Some colleges pride themselves in maintaining the same helmet and uniform designs through time as it becomes a recognizable brand. Others, unable to gain such an advantage, have tried various designs to attract more attention to their programs or erase bad memories from past failures.
Illinois has made a few changes in its orange helmets over the years, but one man makes the decisions on helmet design according to Trent Chesnut.
"It is up to the head coach. I think when John Mackovic came in, he brought in the Illinois script with the line under it. That was kind of his baby. We've had that ever since he left. Coach (Ron) Turner had the same helmet.
"When Coach (Ron) Zook came, I brought the idea of outlining the "Illinois" with blue, just to bring it out a little bit. I think it helps. You can see the Illinois logo a little bit better. He was fine with that. That's the only thing we've done appearance-wise."
The Illinois football program is filled with tradition, but some fans prefer change and let Zook know about it.
"He gets emails all the time from people that want to switch. People will send him ideas, drawings and stuff."
Chesnut appreciates the value of tradition.
"I think we are the only college in the country that has their state name on the sides of their helmet as a helmet decal. I think that's kind of cool. You've got so much tradition here."
The rest of the uniform is another matter. Illinois has made more frequent changes with their jerseys and pants.
"That's Nike. Nike comes in and does that. They come in with these ideas for a new jersey and ask us what we think about it. Before this look we have now, it was in the Sugar Bowl look with (Kurt) Kittner and that group. We had that for a long time.
"Nike came in and wanted to switch our look, so we did for that couple year phase towards the end of Coach Turner's tenure here. It was a little different look. It was two-color stuff. It didn't have the three-color stuff we used to have when Kurt Kittner was here.
"But after that, they came with the look we've got now, which is a more updated look. A lot of it was based on recruiting. Kids like the stuff with more pizzazz now."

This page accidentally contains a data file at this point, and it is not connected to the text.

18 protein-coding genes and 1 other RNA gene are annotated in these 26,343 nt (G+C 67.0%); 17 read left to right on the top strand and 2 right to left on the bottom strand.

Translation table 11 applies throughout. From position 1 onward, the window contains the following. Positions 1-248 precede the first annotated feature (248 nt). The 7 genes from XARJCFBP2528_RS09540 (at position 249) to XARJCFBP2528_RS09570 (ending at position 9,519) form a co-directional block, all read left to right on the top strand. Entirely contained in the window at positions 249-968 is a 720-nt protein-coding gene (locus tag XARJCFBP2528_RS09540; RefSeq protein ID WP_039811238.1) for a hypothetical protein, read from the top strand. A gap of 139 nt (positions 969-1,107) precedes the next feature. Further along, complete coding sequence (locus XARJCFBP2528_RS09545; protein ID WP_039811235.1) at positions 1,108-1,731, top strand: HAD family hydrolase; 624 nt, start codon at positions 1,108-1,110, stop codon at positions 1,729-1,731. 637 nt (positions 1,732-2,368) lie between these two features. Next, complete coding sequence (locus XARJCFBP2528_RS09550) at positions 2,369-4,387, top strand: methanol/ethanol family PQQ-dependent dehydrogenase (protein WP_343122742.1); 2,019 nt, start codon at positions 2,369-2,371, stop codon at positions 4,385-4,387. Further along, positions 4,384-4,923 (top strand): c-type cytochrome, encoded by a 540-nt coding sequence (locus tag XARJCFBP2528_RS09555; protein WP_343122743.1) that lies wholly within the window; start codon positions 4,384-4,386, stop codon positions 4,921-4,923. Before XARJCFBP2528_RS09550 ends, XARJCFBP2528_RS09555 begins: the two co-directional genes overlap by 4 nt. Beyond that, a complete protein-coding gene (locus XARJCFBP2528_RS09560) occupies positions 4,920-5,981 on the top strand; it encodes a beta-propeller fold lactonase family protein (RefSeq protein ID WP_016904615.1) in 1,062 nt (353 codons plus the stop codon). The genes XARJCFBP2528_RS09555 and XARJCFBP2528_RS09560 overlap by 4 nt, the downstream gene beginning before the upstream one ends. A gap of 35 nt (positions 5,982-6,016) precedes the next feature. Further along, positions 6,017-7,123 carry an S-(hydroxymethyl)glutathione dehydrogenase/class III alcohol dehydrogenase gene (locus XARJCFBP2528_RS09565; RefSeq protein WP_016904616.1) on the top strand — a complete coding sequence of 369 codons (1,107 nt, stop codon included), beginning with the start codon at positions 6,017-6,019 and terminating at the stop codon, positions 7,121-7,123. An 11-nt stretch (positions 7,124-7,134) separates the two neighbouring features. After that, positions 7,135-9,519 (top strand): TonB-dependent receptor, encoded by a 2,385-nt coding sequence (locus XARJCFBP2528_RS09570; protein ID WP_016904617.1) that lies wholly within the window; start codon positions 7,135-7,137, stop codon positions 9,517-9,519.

Changing the uniform is far more complicated than some assume. Chesnut sees the practical side.
"I hope we keep this look. One, it costs a lot of money to change over. We kind of had to do it over a two to three year period. There's no way you can change three jerseys and three pants in one year. So we tried to phase it in. We now have all three colors of pants and all three jerseys. Hopefully we stay with this look."
With multiple game-day choices, who decides what uniform combinations to wear?
"It's usually up to Coach Zook. He'll have input from seniors. We don't want to wear the blue on blue every game. That's kind of a special look for a big game. We did it for Michigan State last year."
Blue jerseys with blue pants were first worn during the Mike White era to make a statement against certain opponents. If a certain color combination is associated with winning, it will be used more often, and vice versa.
"Coaches are set in their ways. If they wore blue on blue this game and they got beat, okay we're not gonna wear blue on blue again. There's superstition on stuff like that."
Long-time Illini fans have memories new head coaches lack. A new coach may prefer a look that brings back bad memories from previous seasons without realizing it.
"When a lot of them come in here, they don't know about the history. They learn about it after they've been here for awhile."
White pants were worn during Jim Valek and Gary Moeller tenures, two coaches with losing records. The 1964 Fighting Illini Rose Bowl team had pants that appeared almost golden. Old-timers who remember these periods were hoping for orange pants when Zook arrived and preferred white. Fortunately, the modern style white pant is less stark than those worn during two dark periods in Illini history.
"I really like our uniform look," Chesnut states. "The white pants, Coach Zook wanted to bring those in. He had them at Florida. It's an image thing for recruiting. It's like the white shoes. You look faster in white shoes than you do black."
Chesnut is involved with every type of equipment one can imagine for a football team. He is even responsible for the head phones worn by coaches on game days. In part five of this eight-part report, we begin to see how Chesnut's work responsibilities multiply for practices and games.